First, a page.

At our recent LMH Research Fair, we encouraged the LMH community to come together to celebrate all things research, in a productive and exciting event. The Fair allows for academics and students from across the college to present and discuss their research in a truly inter-disciplinary environment. A poster session and a series of talks, as well as a display of recently published books and even a telescope model, provided plenty of opportunities to leave traditional ‘echo chambers’ and discuss research in a friendly environment. The event was also an opportunity for undergraduates to explore possible academic careers and topics, and for our alumni to keep abreast of the latest research.
To give a flavour of the diverse range of questions and issues being discussed, we interviewed a few of the students and academics who presented at this year’s Research Fair:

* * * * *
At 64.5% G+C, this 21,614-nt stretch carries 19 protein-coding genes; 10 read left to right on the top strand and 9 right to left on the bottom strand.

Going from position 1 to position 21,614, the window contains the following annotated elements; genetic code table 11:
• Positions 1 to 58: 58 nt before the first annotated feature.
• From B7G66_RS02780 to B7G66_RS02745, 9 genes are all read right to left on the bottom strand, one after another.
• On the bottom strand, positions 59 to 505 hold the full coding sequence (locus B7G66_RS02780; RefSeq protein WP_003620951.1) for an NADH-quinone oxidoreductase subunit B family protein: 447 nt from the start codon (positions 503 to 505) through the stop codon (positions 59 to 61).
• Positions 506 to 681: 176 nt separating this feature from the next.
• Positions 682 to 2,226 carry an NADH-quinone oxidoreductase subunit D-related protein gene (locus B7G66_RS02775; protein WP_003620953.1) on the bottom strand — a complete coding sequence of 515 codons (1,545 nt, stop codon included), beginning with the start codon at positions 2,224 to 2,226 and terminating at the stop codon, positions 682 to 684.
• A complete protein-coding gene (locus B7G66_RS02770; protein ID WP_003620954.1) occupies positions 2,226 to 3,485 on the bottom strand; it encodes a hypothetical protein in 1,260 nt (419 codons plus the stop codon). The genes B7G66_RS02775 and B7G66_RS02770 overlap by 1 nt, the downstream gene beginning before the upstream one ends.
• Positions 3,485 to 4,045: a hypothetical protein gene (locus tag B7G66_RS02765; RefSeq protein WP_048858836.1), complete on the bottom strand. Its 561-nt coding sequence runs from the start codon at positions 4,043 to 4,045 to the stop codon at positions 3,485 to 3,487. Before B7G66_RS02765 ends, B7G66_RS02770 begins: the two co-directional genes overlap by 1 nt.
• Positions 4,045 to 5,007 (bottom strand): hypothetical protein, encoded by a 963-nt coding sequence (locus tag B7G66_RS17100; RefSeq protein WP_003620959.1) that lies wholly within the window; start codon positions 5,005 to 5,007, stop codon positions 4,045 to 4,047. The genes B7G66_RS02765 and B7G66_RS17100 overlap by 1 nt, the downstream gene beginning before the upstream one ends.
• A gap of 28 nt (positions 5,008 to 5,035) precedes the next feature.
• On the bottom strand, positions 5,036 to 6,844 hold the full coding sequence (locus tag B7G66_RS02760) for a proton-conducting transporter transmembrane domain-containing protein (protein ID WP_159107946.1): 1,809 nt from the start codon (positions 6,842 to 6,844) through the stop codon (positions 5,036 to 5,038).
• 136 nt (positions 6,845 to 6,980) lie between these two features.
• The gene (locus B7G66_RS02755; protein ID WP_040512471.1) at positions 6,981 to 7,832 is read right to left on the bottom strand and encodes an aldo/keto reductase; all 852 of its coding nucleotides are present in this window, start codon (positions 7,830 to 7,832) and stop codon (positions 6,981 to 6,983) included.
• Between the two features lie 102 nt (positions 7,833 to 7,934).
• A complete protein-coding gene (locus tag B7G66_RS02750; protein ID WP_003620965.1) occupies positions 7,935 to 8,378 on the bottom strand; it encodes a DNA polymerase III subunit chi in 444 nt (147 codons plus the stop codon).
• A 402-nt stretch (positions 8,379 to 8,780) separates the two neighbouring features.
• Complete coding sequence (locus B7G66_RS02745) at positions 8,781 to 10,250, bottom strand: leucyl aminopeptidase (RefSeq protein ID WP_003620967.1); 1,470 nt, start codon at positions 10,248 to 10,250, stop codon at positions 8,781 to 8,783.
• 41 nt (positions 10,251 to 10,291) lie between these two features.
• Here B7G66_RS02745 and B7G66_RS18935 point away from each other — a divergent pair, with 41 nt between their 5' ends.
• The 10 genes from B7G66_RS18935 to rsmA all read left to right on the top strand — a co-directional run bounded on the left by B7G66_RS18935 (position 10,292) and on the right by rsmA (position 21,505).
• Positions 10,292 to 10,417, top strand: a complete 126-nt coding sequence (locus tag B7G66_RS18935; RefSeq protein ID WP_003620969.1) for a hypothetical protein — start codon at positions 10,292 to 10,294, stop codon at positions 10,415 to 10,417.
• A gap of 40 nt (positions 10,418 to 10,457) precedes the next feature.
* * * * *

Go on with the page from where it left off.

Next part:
Dafydd Jones, from Pontypridd in South Wales, is doing a Masters in Chemistry. He is examining how carbon dioxide, a damaging greenhouse gas, can be converted into a synthetically useful chemical, using organometallic main group compounds (particularly Gallium and Aluminium hydride compounds). Ultimately, such a process would have positive environmental effects and the resulting chemicals could have many applications. This process of creation and “knowing that you are the first person in the world to make a specific chemical” is one of the most exciting aspects of being a researcher for Dafydd, who hopes to do a PhD in the near future.